At 68 years old, Sir Ranulph Fiennes, dubbed the World's Greatest Living Explorer, is about to embark on his latest venture. He will lead a 14-month expedition
At 68 years old, Sir Ranulph Fiennes, dubbed the World's Greatest Living Explorer, is about to embark on his latest venture. He will lead a 14-month expedition to cross Antarctica during the Southern Hemisphere winter. The crossing itself will take 6 months during which time they will experience temperatures as low as -90C and a period of several months of non-stop night, although they will have light from the moon, cloud permitting, for 2 weeks out of 4 as it waxes and wanes.
The expedition will travel in 2 vehicles, specially modified to cope with the extreme temperatures, but speeds will be slow as the vehicles will be preceded at all times by two members of the team on the ground just ahead of the vehicles, operating equipment for the detection of crevasses. The vehicles will be crammed full of scientific equipment, and, among other things, they expect to bring back measurements to show the effects of global warming on that part of the world.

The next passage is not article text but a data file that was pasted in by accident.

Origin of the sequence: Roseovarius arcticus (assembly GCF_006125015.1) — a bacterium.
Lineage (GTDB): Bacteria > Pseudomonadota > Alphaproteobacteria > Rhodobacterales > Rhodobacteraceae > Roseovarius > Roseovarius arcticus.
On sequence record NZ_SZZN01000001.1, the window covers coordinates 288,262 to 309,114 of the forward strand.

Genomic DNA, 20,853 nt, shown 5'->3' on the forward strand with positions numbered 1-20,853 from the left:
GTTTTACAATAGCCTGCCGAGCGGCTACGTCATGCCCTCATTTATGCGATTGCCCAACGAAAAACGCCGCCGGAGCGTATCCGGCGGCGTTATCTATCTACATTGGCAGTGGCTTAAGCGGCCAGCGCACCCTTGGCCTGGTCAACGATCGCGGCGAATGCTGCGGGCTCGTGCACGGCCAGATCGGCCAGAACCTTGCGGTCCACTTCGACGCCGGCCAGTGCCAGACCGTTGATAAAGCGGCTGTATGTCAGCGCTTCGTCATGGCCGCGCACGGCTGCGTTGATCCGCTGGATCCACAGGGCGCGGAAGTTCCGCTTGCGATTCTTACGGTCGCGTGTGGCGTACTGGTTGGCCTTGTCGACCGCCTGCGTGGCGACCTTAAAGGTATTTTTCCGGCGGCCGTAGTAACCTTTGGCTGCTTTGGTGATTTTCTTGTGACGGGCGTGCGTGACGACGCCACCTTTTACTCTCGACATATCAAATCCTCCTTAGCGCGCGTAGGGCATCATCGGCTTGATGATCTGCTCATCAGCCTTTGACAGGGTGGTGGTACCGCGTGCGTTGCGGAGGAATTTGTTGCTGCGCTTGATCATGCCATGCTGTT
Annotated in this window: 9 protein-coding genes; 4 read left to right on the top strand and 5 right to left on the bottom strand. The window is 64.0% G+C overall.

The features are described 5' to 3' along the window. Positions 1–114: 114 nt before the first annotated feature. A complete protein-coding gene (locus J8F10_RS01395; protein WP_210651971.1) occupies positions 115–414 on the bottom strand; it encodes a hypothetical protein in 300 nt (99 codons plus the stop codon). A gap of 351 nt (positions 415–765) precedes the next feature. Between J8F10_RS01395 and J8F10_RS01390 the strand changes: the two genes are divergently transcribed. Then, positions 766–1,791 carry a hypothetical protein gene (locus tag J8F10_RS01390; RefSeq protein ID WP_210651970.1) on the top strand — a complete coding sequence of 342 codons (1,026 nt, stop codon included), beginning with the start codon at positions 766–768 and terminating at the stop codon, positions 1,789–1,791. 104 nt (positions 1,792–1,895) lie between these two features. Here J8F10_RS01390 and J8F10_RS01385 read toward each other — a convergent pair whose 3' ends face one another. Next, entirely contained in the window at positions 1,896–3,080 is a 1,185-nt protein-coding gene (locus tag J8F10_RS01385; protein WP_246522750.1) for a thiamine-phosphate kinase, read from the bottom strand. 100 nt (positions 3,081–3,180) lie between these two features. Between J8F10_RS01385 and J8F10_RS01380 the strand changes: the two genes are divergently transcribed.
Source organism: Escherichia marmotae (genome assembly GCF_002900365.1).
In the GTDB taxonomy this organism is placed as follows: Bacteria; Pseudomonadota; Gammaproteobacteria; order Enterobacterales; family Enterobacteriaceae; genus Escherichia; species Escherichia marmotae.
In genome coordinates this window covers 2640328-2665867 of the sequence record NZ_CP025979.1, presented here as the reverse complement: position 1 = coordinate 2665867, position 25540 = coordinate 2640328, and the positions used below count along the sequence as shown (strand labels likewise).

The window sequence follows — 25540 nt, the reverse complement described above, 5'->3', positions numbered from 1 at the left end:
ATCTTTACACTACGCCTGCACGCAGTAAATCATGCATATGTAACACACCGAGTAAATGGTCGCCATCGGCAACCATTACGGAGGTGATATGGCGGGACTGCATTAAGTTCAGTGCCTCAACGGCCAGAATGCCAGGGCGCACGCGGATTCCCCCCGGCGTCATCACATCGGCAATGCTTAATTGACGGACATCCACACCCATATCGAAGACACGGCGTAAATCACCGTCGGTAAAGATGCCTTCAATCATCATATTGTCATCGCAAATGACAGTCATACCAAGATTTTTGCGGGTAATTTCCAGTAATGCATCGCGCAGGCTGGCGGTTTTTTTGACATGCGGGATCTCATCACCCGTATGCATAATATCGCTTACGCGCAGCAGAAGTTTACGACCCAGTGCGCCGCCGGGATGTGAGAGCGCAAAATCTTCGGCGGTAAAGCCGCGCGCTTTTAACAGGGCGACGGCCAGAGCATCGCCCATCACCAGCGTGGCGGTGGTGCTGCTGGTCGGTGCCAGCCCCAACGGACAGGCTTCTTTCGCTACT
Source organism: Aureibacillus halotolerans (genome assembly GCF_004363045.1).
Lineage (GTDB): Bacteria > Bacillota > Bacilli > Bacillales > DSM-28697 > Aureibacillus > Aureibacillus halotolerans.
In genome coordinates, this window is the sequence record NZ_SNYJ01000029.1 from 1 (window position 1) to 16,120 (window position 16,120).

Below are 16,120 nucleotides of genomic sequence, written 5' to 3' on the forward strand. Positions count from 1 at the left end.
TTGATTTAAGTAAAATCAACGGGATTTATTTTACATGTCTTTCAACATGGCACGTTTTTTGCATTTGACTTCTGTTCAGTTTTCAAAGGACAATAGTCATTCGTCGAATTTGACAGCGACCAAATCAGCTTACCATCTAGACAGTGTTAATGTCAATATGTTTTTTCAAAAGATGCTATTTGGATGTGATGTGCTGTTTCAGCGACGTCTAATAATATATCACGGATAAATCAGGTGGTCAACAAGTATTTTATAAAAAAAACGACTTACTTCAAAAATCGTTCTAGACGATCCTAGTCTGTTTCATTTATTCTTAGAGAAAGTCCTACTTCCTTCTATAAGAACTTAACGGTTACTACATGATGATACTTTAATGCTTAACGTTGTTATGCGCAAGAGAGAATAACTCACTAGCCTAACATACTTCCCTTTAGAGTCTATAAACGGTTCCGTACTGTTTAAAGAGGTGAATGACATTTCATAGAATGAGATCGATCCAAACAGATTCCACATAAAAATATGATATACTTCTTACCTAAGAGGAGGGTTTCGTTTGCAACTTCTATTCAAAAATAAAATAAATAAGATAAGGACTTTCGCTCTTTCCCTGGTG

During the interview the TV interviewers asked the usual question "At your age, isn't it about time you slowed down?". Instead, why didn't they make more of the fact that in general people could be capable of doing more things far longer in their life if they work at it. It's not an accident that he is able to do what he does. In an interview following his ascent of Everest he referred to the fact that his wife trains him physically as part of his preparations for his expeditions. It would be interesting to know what the training consists of.
We wish him well on this new adventure.